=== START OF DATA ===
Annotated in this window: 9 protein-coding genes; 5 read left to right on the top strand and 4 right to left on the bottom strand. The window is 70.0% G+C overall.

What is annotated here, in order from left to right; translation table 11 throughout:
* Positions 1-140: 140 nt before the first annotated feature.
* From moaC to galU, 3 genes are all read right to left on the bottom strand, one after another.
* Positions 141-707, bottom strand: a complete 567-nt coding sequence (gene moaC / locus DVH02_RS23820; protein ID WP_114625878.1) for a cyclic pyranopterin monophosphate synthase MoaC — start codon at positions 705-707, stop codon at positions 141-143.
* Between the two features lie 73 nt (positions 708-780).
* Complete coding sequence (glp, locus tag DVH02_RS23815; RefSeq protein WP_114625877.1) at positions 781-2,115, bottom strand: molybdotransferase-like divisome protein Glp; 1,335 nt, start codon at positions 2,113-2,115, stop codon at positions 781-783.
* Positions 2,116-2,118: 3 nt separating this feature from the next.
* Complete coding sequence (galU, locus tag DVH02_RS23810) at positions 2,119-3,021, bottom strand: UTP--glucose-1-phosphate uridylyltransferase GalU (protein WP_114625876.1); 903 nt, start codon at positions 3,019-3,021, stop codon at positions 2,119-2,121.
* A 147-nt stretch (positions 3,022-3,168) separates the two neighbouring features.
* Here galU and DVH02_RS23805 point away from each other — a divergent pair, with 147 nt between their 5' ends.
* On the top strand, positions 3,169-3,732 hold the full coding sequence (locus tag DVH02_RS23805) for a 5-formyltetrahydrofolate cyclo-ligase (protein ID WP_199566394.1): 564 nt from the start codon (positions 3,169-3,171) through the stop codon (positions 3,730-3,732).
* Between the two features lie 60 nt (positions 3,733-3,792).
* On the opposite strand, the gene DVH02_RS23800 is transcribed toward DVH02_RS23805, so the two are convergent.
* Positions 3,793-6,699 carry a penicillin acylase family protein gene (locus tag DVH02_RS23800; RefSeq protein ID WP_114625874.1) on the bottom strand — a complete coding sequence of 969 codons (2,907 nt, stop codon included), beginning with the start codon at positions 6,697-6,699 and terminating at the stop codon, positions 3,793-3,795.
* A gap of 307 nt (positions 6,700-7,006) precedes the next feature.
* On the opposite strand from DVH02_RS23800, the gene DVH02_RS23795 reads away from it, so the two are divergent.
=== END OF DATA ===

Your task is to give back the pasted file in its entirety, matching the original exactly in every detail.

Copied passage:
Annotated in this window: 9 protein-coding genes; 5 read left to right on the top strand and 4 right to left on the bottom strand. The window is 70.0% G+C overall.

What is annotated here, in order from left to right; translation table 11 throughout:
* Positions 1-140: 140 nt before the first annotated feature.
* From moaC to galU, 3 genes are all read right to left on the bottom strand, one after another.
* Positions 141-707, bottom strand: a complete 567-nt coding sequence (gene moaC / locus DVH02_RS23820; protein ID WP_114625878.1) for a cyclic pyranopterin monophosphate synthase MoaC — start codon at positions 705-707, stop codon at positions 141-143.
* Between the two features lie 73 nt (positions 708-780).
* Complete coding sequence (glp, locus tag DVH02_RS23815; RefSeq protein WP_114625877.1) at positions 781-2,115, bottom strand: molybdotransferase-like divisome protein Glp; 1,335 nt, start codon at positions 2,113-2,115, stop codon at positions 781-783.
* Positions 2,116-2,118: 3 nt separating this feature from the next.
* Complete coding sequence (galU, locus tag DVH02_RS23810) at positions 2,119-3,021, bottom strand: UTP--glucose-1-phosphate uridylyltransferase GalU (protein WP_114625876.1); 903 nt, start codon at positions 3,019-3,021, stop codon at positions 2,119-2,121.
* A 147-nt stretch (positions 3,022-3,168) separates the two neighbouring features.
* Here galU and DVH02_RS23805 point away from each other — a divergent pair, with 147 nt between their 5' ends.
* On the top strand, positions 3,169-3,732 hold the full coding sequence (locus tag DVH02_RS23805) for a 5-formyltetrahydrofolate cyclo-ligase (protein ID WP_199566394.1): 564 nt from the start codon (positions 3,169-3,171) through the stop codon (positions 3,730-3,732).
* Between the two features lie 60 nt (positions 3,733-3,792).
* On the opposite strand, the gene DVH02_RS23800 is transcribed toward DVH02_RS23805, so the two are convergent.
* Positions 3,793-6,699 carry a penicillin acylase family protein gene (locus tag DVH02_RS23800; RefSeq protein ID WP_114625874.1) on the bottom strand — a complete coding sequence of 969 codons (2,907 nt, stop codon included), beginning with the start codon at positions 6,697-6,699 and terminating at the stop codon, positions 3,793-3,795.
* A gap of 307 nt (positions 6,700-7,006) precedes the next feature.
* On the opposite strand from DVH02_RS23800, the gene DVH02_RS23795 reads away from it, so the two are divergent.